Georgia has recently been celebrating free, fair, and peaceful democratic elections, held last month, which witnessed the Georgian Dream party’s Giorgi Margvelashvili oust the former administration’s United National Movement party from the presidential office. While some political tensions remain in the country – primarily surrounding the possible arrest of former president, Mikheil Saakashvili, over allegations regarding his involvement in the deaths of Prime Minister Zurab Zhvania and the deputy mayor of the Kvemo Kartli region in 2005 – international commentators and national governments alike have praised the election as recognition of the former Soviet republic’s continued strides towards democracy since its Rose Revolution of 2003.
According to the Freedom House’s democracy ratings, since its Rose Revolution in 2003 Georgia has rooted out much corruption throughout national government, continued its progress towards legitimate democratic governance, and pursued a consistently pro-EU, pro-NATO foreign policy. President Margvelashvili hopes to have his country’s long-term democratic progress and European ambitions realized at Vilnius, stating at a press conference on October 28 that “we assign paramount importance to the Vilnius summit because we expect a confirmation and recognition of our European choice by the partners there.” If the country continues on its Western-centric path, especially if the ruling administration refrains from jailing Saakashvili, it can approach the Vilnius Summit confident of signing a trade agreement with the EU.
Unlike Georgia, the Ukrainian Orange Revolution in 2004 has had little to no effect on the democratic legitimacy of the nation’s current government, and it has come under increasing scrutiny, both domestically and internationally, for some of its policies and practices. While Ukraine initially witnessed improvements in a variety of democratic indicators, conditions in the nation have since declined: corruption has increased since 2004, the country’s democratic legitimacy has deteriorated, and Freedom House downgraded Ukraine’s freedom status from “free” to “partly free” in 2011.
One issue in particular which has drawn widespread criticism from Western observers is the continued imprisonment of one of the main Ukrainian opposition party’s leaders, Yulia Tymoshenko. The EU, among numerous other international organizations, considers her imprisonment politically motivated, calling it “justice being applied selectively under political motivation.” Ukraine’s capacity to sign the Association Agreement with the EU, by many accounts, hinges on Tymoshenko’s release. President Viktor Yanukovych, however, remains steadfast in his resolve to keep his opponent under his control – seen by many as a tactic to prevent Tymoshenko from running in Ukraine’s 2015 presidential election – and his continued inability to reach an agreement to secure her release may ultimately cripple his nation’s ability to integrate with the EU.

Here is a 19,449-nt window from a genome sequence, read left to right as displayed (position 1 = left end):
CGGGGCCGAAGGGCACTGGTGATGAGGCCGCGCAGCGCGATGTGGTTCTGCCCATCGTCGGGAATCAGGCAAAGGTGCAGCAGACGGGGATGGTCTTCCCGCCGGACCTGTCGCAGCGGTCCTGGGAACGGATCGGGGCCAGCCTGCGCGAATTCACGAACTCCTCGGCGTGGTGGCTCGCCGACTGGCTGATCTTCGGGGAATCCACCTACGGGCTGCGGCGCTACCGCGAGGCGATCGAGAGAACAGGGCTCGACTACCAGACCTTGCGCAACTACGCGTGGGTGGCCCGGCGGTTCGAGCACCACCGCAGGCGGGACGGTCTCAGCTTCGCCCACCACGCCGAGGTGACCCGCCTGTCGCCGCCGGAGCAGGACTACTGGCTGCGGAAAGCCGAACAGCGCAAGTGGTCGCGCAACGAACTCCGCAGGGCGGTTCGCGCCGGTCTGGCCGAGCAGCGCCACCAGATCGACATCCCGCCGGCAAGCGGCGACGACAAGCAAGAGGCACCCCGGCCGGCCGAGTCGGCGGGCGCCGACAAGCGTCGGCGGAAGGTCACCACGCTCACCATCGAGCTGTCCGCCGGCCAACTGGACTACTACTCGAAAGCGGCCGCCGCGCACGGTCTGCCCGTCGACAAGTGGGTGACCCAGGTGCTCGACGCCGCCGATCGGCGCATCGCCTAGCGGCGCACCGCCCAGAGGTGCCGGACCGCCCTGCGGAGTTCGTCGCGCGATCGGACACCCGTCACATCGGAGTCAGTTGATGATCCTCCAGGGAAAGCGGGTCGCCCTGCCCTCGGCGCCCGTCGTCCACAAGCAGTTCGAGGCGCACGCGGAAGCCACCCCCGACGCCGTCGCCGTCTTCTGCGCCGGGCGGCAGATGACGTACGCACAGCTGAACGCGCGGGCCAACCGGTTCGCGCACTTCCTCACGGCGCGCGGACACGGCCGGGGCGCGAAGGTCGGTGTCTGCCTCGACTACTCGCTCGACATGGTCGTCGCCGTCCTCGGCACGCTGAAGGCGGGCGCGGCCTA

While the future of Georgia and Ukraine’s relationship with the EU is as of yet unclear, the outcome of the Vilnius Summit will certainly bear significant implications for nations across Europe. Both Georgia and Ukraine currently sit at critical geopolitical positions between the Western European-led EU and the Russian-dominated “Customs Union” (CU). Each nation’s decision to join one of these two economic unions will align the state with either Western Europe or the coalition of former Soviet states.
Russia’s posturing ahead of the summit – banning the largest Ukrainian confectionary exporter and a variety of Moldovan liquors, threatening to ban exports of Belarusian and Lithuanian milk, making official visits to Azerbaijan and Armenia, and erecting barbed wire fences along the administrative boundary lines of South Ossetia in Georgia – suggests it is trying to intimidate its neighbors into reconsidering their flirtations with the EU. Georgian-Russian relations, however, have recovered somewhat of late, and the two nations remain important trading partners.
Ultimately, despite the imperfect political records of both Georgia and Ukraine, it is in the best interest of both these states and the EU to continue strengthening their bonds for the foreseeable future. For the states, stronger economic ties with the EU, as well as the possibility of reformation of political structures demanded in the EU’s acquis communautaire, promise lasting prosperity and stability. Despite economic sanctions and possible hikes in energy prices from Russia, Georgians and Ukrainians alike would reap long-term benefits from association – and possible integration – with the EU.
For the EU, signing economic agreements with these two states would effectively wrest the transitional democracies from Russia’s sphere of influence, and promote Western ideals throughout Eastern Europe. The Vilnius Summit, then, will prove a defining event for the future of key political alignments in the region. It is now up to the reigning administrations in Georgia and Ukraine to remain strident in their commitment to democracy, and avoid practicing selective justice for short-term political motives. Georgia remains politically well-situated to have its European ambitions realized at the Vilnius Summit. Ukraine, however, must find a solution to the imprisonment of Tymoshenko before it can sign the Association Agreement with the EU.